The halogens, through themselves simple inorganic molecules, react with a wide range of organic compounds, and in doing so provide new compounds in great variety and of immense practical and theoretical importance. The modes of these reactions are complex, often involving fleeting, unstable intermediates. In this 1976 book, Professor de la Mare shows how those halogenations involving the whole gamut of unsaturated organic molecules can be linked through considering them as reactions involving the development of carbocationic centres which develop through electrophilic attack by halogen and then determine the fate of the resulting intermediate. Introductory chapters describe the properties of the various halogens and their simple derivatives, and put the reactions into the context of mechanistic physical-organic chemistry in general, and of electrophilic additions and substitutions in particular. Subsequent chapters describe the reactions of the individual halogens, whilst applications to useful synthetic processes are noted.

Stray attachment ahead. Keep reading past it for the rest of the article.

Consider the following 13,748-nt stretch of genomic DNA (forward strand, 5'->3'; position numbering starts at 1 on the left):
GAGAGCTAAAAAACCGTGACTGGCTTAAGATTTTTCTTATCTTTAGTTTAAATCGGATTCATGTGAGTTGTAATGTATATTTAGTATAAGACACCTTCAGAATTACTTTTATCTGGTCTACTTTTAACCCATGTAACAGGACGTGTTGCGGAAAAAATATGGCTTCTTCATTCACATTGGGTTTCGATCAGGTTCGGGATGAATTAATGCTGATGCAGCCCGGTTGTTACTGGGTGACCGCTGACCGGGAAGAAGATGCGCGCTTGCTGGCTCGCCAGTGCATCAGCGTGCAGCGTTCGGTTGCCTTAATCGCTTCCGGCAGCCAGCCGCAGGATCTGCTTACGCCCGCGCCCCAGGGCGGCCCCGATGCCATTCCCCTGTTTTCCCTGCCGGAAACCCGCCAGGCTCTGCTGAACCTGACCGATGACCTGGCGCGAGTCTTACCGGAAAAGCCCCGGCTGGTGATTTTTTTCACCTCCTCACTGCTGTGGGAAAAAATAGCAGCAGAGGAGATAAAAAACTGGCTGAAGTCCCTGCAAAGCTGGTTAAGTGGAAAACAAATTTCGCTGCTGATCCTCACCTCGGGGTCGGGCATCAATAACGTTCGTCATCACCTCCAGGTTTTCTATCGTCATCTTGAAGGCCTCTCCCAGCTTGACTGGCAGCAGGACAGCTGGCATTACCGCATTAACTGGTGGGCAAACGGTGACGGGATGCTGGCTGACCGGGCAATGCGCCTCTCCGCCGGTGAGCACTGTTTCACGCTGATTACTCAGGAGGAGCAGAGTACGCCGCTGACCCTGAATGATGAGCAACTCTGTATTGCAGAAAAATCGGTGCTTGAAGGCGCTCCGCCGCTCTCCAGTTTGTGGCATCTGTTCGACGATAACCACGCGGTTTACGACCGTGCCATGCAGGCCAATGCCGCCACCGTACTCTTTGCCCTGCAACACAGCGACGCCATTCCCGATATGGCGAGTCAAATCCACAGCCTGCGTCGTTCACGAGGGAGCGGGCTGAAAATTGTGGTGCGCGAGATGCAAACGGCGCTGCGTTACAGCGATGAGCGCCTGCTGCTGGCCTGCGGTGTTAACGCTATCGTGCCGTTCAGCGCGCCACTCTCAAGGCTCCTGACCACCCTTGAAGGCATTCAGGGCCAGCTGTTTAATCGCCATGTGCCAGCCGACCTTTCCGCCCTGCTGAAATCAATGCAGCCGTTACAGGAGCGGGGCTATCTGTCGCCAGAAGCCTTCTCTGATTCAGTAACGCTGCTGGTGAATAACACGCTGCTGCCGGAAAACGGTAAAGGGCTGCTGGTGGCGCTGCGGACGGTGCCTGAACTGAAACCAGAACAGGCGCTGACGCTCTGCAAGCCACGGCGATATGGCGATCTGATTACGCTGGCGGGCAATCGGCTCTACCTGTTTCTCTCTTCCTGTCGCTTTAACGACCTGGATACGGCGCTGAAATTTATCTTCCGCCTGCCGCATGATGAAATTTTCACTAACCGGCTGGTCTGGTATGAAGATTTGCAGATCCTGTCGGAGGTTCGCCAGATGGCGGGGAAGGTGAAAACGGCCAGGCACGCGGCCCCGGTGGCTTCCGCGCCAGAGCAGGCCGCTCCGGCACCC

|Publisher:||Cambridge University Press|
|Series:||Cambridge Texts in Chemistry and Biochemistry Series|
Table of Contents
Preface; 1. Terminology, definitions, methods of mechanistic study; 2. The bonding and non-bonding properties of the halogens; 3. The general patterns of reactions of electrophiles with unsaturated compounds; 4. Fluorine and its compounds as electrophiles; 5. Reactions of molecular chlorine with unsaturated compounds; 6. Cholorinations by chlorinating species other than molecular chlorine; 7. The bromination of unsaturated compounds; 8. The iodination of unsaturated compounds; 9. Miscellaneous electrophilic halogenations, particularly of compounds containing 'active hydrogen'; 10. Electrophilic halogenation of some aromatic heterocyclic systems; References; Index.